In Memory

Jim Wiggins Tribute

posted on 10:00 AM, October 16, 2015

Jim Wiggins 1953-2015

ACMT Education Coordinator

Jim Wiggins died on October 14, 2015 after a brief illness. He leaves behind his sister Juanita and his mother Shirley, both of Mobile AL.

Jim grew up in Alabama receiving his BA in Anthropology from the University of Alabama, and a MA in Cultural Anthropology from the University of Oklahoma. He subsequently obtained a MPH in Global Public Health from the University of Arizona. After a four-year business sojourn in Russia during the early post-Soviet 1990s, Jim moved to Washington, DC where for five years he worked at the Global Health Council in the Policy, Advocacy and Research Division as Director of Forums and Special Events. He traveled extensively while doing advance work in Asia, Africa, Latin America and the Caribbean region as logistics manager for Congressional Study Tours sponsored by the Global Health Council. Subsequently, he returned to the northern Sonoran Desert region of Arizona and settled in Tucson.

Jim joined ACMT in December 2009 as ACMT’s first full-time Educational Coordinator and singlehandedly managed the growing number of ACMT educational activities, which included the ACMT Annual Scientific Meeting in 2010 -2015, the Board Review Course in 2010 -2014, and the Forensic Courses in 2010 (twice), 2011 and 2013. Jim was also responsible for supporting a numerous other courses and webinars including the Chemical Agents of Opportunity and the Illicit Production of Methamphetamine courses. He spearheaded the website content development related to live conferences, including the online syllabi, and managed CME administration to maintain compliance with ACCME guidelines. Jim worked with dozens of ACMT members and ACMT leaders on a regular basis supporting their efforts in teaching medical toxicology on a national stage.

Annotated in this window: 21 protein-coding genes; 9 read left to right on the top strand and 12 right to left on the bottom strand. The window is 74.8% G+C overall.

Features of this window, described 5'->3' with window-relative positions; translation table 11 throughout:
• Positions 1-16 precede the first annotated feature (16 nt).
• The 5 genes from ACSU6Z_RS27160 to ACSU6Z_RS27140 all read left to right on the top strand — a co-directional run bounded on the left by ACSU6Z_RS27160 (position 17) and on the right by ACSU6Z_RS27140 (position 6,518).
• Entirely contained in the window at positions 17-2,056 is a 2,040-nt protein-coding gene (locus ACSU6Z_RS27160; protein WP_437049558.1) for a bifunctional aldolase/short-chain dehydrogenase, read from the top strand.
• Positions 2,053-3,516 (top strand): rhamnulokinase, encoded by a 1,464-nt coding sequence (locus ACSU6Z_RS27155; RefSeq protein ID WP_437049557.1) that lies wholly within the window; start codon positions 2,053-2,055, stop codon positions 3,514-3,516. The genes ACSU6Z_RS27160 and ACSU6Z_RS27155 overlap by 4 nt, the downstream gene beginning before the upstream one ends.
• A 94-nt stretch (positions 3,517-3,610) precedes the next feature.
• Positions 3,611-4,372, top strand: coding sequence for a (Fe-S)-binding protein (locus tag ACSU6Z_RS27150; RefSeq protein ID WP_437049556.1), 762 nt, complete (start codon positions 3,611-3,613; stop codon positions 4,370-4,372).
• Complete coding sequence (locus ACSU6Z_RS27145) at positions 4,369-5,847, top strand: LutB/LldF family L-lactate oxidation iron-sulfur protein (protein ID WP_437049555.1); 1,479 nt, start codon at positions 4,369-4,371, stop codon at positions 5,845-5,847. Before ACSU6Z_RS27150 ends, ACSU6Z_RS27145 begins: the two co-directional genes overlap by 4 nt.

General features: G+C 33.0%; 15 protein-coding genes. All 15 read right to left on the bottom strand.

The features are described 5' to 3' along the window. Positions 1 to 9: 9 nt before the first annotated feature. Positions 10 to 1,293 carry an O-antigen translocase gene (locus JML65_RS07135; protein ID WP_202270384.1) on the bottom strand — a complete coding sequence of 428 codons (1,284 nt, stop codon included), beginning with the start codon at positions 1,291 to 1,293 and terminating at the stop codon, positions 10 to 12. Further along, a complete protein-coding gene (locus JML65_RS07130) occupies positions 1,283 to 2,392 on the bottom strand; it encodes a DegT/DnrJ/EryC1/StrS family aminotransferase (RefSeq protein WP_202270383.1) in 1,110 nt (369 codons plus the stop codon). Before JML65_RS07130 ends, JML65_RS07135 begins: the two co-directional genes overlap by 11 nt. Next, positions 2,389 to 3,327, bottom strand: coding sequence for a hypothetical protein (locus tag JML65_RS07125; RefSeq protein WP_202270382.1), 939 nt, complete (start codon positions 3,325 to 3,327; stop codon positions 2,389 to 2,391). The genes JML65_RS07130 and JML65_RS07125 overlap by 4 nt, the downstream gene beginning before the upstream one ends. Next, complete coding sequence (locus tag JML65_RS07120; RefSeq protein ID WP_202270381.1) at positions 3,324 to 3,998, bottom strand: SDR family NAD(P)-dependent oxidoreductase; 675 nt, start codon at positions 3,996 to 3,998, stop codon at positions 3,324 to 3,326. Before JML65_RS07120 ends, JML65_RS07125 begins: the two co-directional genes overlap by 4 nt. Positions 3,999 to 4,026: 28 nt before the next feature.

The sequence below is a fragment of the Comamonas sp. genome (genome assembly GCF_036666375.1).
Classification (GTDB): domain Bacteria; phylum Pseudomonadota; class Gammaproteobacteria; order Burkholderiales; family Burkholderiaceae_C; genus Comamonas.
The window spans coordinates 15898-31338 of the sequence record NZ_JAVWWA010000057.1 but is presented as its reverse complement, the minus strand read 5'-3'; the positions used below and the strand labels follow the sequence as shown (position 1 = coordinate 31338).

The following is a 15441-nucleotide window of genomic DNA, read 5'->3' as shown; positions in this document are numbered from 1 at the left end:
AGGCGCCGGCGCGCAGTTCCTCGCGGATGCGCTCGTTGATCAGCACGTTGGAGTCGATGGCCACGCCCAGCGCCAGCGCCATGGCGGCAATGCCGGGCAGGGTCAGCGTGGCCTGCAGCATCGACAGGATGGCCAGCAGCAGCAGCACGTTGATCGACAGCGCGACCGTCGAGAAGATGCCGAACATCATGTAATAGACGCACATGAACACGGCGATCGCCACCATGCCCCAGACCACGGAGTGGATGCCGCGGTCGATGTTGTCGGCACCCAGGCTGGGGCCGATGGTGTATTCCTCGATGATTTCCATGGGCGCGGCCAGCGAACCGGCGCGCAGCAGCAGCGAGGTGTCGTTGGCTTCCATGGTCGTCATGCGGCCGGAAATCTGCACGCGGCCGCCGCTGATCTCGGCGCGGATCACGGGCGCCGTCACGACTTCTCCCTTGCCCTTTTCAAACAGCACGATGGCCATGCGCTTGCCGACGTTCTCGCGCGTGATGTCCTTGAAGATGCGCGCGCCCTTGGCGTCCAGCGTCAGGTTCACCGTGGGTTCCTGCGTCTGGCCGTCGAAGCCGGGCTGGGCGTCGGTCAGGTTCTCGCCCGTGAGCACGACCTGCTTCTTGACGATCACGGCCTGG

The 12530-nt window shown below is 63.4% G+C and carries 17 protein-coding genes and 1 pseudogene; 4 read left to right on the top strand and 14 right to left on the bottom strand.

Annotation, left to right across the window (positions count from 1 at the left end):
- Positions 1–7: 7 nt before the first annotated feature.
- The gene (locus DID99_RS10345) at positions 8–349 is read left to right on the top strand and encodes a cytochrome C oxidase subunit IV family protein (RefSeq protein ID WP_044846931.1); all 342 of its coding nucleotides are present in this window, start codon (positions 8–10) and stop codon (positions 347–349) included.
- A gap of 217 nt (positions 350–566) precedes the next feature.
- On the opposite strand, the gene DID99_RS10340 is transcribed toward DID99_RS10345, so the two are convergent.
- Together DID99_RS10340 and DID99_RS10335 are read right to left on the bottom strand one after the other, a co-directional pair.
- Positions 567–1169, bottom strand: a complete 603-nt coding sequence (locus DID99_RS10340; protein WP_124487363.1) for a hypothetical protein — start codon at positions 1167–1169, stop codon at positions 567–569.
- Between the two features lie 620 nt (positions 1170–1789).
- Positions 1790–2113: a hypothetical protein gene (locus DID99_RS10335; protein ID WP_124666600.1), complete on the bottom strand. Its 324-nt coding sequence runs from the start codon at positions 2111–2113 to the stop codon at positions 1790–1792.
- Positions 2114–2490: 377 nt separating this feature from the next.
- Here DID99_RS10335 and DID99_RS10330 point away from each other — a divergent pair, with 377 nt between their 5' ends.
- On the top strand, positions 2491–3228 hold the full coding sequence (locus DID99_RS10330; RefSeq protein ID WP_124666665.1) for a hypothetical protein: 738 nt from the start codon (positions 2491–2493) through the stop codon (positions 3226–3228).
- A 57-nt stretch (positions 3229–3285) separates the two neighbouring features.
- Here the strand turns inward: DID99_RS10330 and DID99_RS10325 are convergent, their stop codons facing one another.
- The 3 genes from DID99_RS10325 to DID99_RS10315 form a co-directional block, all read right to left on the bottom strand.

Most of you will remember Jim as the man behind the curtain at every ACMT-related conference you attended. He could be seen working the computer, carrying boxes, talking to the hotel administration, or helping you find your way between committee meetings. He was at the conference when you arrived in the morning, and was there when you left after the last session.

According to Jim’s profile on Linked-in his most memorable project was providing “advance planning on trips for US Congressional staff study tours to Cambodia, Haiti, India and South Africa and having the opportunity to meet health professionals providing care on the front lines of poverty.” He stated that his most enjoyable project was “Conceptualizing and successfully producing a fundraising event with 88 Miss Universe contestants on behalf of an AIDS service organization in Thailand.” Jim mastered web-based educational delivery and was instrumental in moving ACMT education from a paper-based educational delivery to web-based presentations.

Over the past year as the ACMT staff grew substantially, Jim’s guiding presence provided much seasoned leadership to our growing organization. He led by example, working tirelessly for ACMT and its members, often working 60- and 70-hour weeks to prepare for ACMT conferences. He was always a pleasure to work with and we admired him for his compassion and commitment. We are all in shock at Jim’s sudden and very premature death. He will be greatly missed.

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